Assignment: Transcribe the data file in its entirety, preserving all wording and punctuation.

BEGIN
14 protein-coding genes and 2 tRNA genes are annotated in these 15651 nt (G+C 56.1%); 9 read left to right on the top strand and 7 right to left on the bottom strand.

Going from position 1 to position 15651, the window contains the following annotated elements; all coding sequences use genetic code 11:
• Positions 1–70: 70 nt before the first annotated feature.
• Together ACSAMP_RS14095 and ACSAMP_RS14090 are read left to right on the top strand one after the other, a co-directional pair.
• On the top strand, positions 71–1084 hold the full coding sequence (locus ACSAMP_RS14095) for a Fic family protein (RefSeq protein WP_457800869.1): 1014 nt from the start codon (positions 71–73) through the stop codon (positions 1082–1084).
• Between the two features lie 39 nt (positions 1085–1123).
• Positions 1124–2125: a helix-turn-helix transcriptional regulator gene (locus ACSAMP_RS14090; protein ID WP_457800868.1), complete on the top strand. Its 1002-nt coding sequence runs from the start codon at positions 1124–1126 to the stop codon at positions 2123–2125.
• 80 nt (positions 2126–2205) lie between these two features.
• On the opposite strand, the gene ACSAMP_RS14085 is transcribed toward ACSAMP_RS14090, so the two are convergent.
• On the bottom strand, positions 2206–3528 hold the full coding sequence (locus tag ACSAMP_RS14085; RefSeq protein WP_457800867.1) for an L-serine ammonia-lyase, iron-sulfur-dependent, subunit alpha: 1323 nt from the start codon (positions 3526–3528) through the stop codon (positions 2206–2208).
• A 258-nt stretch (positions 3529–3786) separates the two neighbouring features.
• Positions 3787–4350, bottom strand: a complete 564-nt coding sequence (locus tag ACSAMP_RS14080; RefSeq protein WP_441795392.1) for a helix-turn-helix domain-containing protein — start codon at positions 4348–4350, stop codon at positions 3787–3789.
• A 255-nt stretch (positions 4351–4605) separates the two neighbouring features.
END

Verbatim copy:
14 protein-coding genes and 2 tRNA genes are annotated in these 15651 nt (G+C 56.1%); 9 read left to right on the top strand and 7 right to left on the bottom strand.

Going from position 1 to position 15651, the window contains the following annotated elements; all coding sequences use genetic code 11:
• Positions 1–70: 70 nt before the first annotated feature.
• Together ACSAMP_RS14095 and ACSAMP_RS14090 are read left to right on the top strand one after the other, a co-directional pair.
• On the top strand, positions 71–1084 hold the full coding sequence (locus ACSAMP_RS14095) for a Fic family protein (RefSeq protein WP_457800869.1): 1014 nt from the start codon (positions 71–73) through the stop codon (positions 1082–1084).
• Between the two features lie 39 nt (positions 1085–1123).
• Positions 1124–2125: a helix-turn-helix transcriptional regulator gene (locus ACSAMP_RS14090; protein ID WP_457800868.1), complete on the top strand. Its 1002-nt coding sequence runs from the start codon at positions 1124–1126 to the stop codon at positions 2123–2125.
• 80 nt (positions 2126–2205) lie between these two features.
• On the opposite strand, the gene ACSAMP_RS14085 is transcribed toward ACSAMP_RS14090, so the two are convergent.
• On the bottom strand, positions 2206–3528 hold the full coding sequence (locus tag ACSAMP_RS14085; RefSeq protein WP_457800867.1) for an L-serine ammonia-lyase, iron-sulfur-dependent, subunit alpha: 1323 nt from the start codon (positions 3526–3528) through the stop codon (positions 2206–2208).
• A 258-nt stretch (positions 3529–3786) separates the two neighbouring features.
• Positions 3787–4350, bottom strand: a complete 564-nt coding sequence (locus tag ACSAMP_RS14080; RefSeq protein WP_441795392.1) for a helix-turn-helix domain-containing protein — start codon at positions 4348–4350, stop codon at positions 3787–3789.
• A 255-nt stretch (positions 4351–4605) separates the two neighbouring features.